Today I made a subtle change in the subtitle of Screenwriting from Iowa. The change came out of working on a potential panel talk for the 2011 South by Southwest (SXSW) Film Conference. Figuring that the title Screenwriting from Iowa…or Wherever You Live Outside L.A. might not be attractive to potential voters since many would be coming from L.A. I realized that could be true of blog readers as well. (I’ve always said an unlikely place for screenwriters to be is not only West Des Moines, but West Covina in L.A. County.)
So as of today the title of this blog is now Screenwriting from Iowa…and Other Unlikely Places. Same name as the potential talk in Austin that you can help get selected for the SXSW Film Conference next March by voting for it at the SXSW online Panel Picker. Here is a description of the panel:
Every year there is a screenwriter like Diablo Cody who beats the odds by seemingly coming from nowhere to write a film like “Juno” that becomes a financial success and catapults the writer into a Hollywood career. How does this really happen? Is there a pattern? And is this lottery-like jackpot the only option for writers outside L.A.?
We take a sweeping look at how writers from all over the United States have brought a unique flavor to films of the past and how they will have even greater opportunities for films of the future. We’ll glance at some creative parallels of how in the past musicians—like Bob Dylan (Duluth) and Elvis Presley (Tupelo)— were able to rise up from small places to become international stars and how that translates to a new breed of writers who cling to a sense of place that brings a uniqueness to their work.
We’ll also address how the downturn in the economy has also helped open the door for writers today. How first time feature film writer Nick Schenk from Minneapolis took advantage of the changing face of America and wrote a script that Clint Eastwood made in Detroit because it not only fit the metaphor of the film, but because Michigan has one of the most aggressive tax incentives for filmmakers.
And lastly we’ll look at the changing face of the film business and how new filming and distribution channels will provide screenwriters opportunities to stay home if they choose. And just for the record, Diablo Cody did go to college in Iowa.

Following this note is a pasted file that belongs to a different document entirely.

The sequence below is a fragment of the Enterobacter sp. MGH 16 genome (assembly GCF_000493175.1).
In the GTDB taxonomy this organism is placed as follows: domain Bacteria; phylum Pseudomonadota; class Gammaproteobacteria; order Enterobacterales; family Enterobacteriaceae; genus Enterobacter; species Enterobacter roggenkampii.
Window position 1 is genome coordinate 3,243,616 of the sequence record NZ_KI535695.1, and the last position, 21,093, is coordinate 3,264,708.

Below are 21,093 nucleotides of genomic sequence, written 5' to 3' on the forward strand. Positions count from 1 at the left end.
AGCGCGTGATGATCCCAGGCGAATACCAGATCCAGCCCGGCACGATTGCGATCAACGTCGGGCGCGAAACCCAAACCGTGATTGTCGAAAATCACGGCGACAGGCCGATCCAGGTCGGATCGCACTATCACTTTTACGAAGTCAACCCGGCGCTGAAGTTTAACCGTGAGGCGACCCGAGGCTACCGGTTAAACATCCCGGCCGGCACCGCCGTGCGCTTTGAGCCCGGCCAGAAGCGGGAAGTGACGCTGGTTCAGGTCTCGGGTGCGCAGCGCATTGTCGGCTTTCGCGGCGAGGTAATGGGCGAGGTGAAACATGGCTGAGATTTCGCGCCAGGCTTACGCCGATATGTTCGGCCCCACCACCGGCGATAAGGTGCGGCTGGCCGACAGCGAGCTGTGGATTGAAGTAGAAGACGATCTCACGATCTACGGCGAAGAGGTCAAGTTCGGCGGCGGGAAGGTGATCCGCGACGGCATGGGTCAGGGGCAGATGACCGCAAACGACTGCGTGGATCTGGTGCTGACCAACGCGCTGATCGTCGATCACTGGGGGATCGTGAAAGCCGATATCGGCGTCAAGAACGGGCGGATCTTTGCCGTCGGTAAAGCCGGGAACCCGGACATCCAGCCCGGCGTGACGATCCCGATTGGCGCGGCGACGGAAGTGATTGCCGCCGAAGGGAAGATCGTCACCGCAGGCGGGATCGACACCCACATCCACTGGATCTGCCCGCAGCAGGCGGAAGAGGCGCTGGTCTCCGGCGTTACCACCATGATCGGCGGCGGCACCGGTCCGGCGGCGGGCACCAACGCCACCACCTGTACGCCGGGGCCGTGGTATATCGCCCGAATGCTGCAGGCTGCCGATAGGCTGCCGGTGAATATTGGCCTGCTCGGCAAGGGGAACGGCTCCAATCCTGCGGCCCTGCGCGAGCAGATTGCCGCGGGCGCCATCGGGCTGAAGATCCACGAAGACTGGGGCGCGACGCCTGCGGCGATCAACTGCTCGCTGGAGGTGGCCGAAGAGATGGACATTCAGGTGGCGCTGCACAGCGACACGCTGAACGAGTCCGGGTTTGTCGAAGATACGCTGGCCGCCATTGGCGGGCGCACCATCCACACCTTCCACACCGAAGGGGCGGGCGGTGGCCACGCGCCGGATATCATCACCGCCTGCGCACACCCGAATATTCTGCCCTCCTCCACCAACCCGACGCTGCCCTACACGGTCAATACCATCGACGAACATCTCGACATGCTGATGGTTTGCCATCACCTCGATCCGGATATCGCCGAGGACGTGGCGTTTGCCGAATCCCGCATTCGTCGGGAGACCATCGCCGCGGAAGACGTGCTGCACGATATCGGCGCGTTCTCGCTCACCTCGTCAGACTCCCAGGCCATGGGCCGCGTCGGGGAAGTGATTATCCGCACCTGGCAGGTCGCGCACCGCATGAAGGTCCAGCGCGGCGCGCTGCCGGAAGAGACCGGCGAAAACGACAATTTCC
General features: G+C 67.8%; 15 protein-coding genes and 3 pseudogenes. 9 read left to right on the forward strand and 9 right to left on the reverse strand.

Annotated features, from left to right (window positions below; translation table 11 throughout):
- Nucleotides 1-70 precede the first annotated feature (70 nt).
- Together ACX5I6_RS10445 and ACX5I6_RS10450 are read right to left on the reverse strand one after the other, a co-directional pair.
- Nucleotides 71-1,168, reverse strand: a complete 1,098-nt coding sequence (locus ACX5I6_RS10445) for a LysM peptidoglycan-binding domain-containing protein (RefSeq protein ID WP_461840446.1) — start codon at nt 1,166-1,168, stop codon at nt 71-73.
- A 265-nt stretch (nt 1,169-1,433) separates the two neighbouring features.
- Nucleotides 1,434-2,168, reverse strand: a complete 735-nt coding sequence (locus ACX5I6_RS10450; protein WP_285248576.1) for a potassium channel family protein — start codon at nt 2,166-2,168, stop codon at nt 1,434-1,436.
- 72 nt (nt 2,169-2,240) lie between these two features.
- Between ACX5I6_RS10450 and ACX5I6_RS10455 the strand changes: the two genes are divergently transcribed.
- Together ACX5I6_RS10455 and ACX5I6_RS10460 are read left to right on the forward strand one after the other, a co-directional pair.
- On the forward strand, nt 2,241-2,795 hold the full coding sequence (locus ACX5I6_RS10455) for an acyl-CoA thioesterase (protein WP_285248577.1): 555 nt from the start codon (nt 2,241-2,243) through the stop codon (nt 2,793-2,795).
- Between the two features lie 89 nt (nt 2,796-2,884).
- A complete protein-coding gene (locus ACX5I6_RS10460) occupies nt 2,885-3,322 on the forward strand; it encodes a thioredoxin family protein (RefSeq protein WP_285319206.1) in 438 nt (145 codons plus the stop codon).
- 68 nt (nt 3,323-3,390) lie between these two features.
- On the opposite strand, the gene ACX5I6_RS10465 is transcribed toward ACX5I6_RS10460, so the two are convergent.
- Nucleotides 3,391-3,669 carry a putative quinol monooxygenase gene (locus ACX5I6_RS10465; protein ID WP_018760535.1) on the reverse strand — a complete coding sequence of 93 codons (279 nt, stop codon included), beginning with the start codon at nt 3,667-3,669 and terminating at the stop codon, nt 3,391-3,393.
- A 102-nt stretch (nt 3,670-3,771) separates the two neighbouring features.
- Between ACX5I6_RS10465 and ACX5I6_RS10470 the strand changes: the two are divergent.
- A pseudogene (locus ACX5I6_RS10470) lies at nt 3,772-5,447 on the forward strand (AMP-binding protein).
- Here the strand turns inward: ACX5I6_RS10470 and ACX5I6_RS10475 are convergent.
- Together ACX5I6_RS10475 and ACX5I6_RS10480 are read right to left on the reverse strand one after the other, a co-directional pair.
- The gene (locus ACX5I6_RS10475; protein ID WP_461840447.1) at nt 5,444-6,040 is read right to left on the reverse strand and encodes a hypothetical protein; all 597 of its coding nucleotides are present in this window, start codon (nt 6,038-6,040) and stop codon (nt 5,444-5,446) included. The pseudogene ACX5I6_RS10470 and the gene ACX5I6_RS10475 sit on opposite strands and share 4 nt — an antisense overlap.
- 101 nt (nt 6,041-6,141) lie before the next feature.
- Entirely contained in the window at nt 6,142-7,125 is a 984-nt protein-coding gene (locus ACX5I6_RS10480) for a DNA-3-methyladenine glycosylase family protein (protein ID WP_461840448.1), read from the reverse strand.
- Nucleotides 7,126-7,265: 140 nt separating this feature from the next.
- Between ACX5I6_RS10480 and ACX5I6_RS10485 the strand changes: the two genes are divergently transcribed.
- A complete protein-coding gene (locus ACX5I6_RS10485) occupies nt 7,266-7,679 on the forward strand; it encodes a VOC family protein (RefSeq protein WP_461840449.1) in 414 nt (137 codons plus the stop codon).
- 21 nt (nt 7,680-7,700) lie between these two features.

On the Interactive side I also have a panel up for voting as well called In the Future, Everyone Will Be a Filmmaker. Here’s the description:
Andy Warhol’s most famous quote was, “In the Future, everyone will be world-famous for 15 minutes.” Warhol said that back in 1968 and when he died in 1987 we didn’t have any solid clues on how this would be possible. But these days things are looking a little clearer. In the future, everyone will be a filmmaker. And the future is here.
I always thought that the future would look like the Jetsons with people flying around in space mobiles, now I know it’s more likely to be people with cell phones that can shoot, edit, and upload videos to You Tube.
Back in ancient times, around the year 2000 (five years before You Tube) I began to look for a new job in production. It had been several years since I had looked for a job, and though I was a film school grad with many years of production experience behind me, I was surprised at the kind of jobs that were being advertised. They generally were in line with: “We’re looking for a producer/director/camera person who can edit on AVID/FCP, knows their way around Photoshop & After Effects, web compression, and ideally can speak Spanish—and perform open heart surgery as needed. Who does all of that I thought.”
In school I was taught, “You don’t want to be a jack-of-all and a master-of-none.” I can throw those notes away. The creative landscape today is full of multi-taskers, so the big question is what skills transfer and what tools are out there to help non-filmmakers begin to think and work like a filmmaker?
Voting ends August 27, 2010 and I appreciate those of you who take the time to vote for one of both of these panels.